New York's Metropolitan Opera announced Monday it fired legendary conductor James Levine, for decades the face of its orchestra, after finding "credible evidence" that he sexually abused younger musicians.
The leading U.S. opera house had already suspended Levine in December after allegations first became public against him. Levine guided the Met's orchestra for 40 years as music director.
The Met said it has "terminated its relationship" with Levine, who retired in 2016 amid failing health but until the scandal had remained a frequent presence as a conductor.
"The investigation uncovered credible evidence that Mr. Levine had engaged in sexually abusive and harassing conduct both before and during the period when he worked at the Met," the opera house said in a statement.
The three-month investigation concludes a spectacular fall from grace for a musician often hailed as one of the top US conductors of his generation.
Fittingly perhaps, his final Met appearance was conducting Verdi's "Requiem" in December.
The opera house said it was "committed to ensuring a safe, respectful and harassment-free workplace for its employees and artists."
The Met, however, also absolved itself of blame after criticism that it could have acted before longstanding allegations about Levine made headlines amid the growing spotlight in the United States on sexual abuse by powerful men.
"Any claims or rumors that members of the Met's management or its board of directors engaged in a coverup of information relating to these issues are completely unsubstantiated," it said.
The Met, which like many major US music institutions has a constant challenge of shoring up its finances, has acted quickly to move past the taint of Levine.
It has brought forward the appointment of Levine's successor, youthful French Canadian Yannick Nezet-Seguin, who will become music director with the upcoming season.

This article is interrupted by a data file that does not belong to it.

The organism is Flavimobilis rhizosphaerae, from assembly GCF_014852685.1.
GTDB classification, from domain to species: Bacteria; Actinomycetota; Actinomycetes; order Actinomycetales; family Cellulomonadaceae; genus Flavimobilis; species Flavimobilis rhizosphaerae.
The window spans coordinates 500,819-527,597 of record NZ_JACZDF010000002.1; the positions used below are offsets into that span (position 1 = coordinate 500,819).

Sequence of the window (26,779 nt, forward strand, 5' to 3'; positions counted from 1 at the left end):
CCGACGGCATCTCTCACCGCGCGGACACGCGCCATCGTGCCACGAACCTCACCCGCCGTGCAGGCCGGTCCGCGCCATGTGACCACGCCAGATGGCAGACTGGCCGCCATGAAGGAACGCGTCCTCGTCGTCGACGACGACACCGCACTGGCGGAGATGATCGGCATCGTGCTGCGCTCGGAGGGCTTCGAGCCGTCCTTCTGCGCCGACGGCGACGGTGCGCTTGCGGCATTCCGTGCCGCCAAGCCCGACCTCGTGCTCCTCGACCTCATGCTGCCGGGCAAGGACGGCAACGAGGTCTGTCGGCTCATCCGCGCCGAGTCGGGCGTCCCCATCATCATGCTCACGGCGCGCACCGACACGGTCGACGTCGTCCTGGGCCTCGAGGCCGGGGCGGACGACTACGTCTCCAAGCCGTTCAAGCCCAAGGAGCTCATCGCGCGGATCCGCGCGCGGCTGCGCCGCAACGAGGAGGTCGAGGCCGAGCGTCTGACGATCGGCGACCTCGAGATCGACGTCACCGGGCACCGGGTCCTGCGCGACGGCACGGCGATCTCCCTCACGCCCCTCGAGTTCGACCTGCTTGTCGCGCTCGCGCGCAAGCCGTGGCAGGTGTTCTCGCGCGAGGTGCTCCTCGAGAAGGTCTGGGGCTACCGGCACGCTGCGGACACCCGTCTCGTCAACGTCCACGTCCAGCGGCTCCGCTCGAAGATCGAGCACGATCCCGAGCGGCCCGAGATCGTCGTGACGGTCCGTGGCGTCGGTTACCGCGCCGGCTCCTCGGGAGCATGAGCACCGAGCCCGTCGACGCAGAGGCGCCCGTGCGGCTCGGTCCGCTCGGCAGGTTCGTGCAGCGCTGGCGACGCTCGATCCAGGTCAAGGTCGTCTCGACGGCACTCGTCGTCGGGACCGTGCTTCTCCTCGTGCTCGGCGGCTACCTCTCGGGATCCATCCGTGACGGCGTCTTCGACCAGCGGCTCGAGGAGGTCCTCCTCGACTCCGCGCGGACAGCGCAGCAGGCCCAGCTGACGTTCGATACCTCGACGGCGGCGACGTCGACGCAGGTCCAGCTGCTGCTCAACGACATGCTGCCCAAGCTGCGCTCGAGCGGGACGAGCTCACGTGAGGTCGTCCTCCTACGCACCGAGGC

Allegations of sex cult
Levine, 74, was said by younger musicians to have sexually abused them when they were vulnerable students and he was the charismatic visiting instructor, with most cases dating decades ago.
In an investigative piece published this month by The Boston Globe, former students at the Cleveland Institute of Music described Levine as a cult-like figure who not only coerced them into sex but controlled their lives.
Quoting former students, the newspaper said that Levine would pressure them to cut off ties with the outside world and pledge loyalty to him as he led meetings that involved everything from studying opera scenes to anonymous sex.
"I thought it was sex for my improvement, sex to make things better," violinist Albin Ifsich, who was a 20-year-old student when he said the abuse took place in 1968, told the newspaper.
"Obviously that's not what it was, but we were led to believe that."
Levine's downfall began in December, when the New York Post reported on a 2016 police report in which a teenager alleged decades of abuse by the conductor starting when the victim was 15 at the Ravinia Music Festival near Chicago -- one of a number of classical institutions that has since cut ties with Levine.
The conductor in an earlier statement called the allegations against him "unfounded," saying he was not an "oppressor or an aggressor."
Levine is one of the most prominent musicians to see his career ended in the #MeToo era, initially triggered by the furor over alleged widespread abuse by Hollywood mogul Harvey Weinstein.
Other musicians who have quit or lost positions over alleged abuse include hip-hop mogul Russell Simmons and Charles Dutoit, until recently the principal conductor of the Royal Philharmonic Orchestra in London.
But some in the music industry expect more cases to come out, seeing how rock culture in particular is so intertwined with sexual inhibition.
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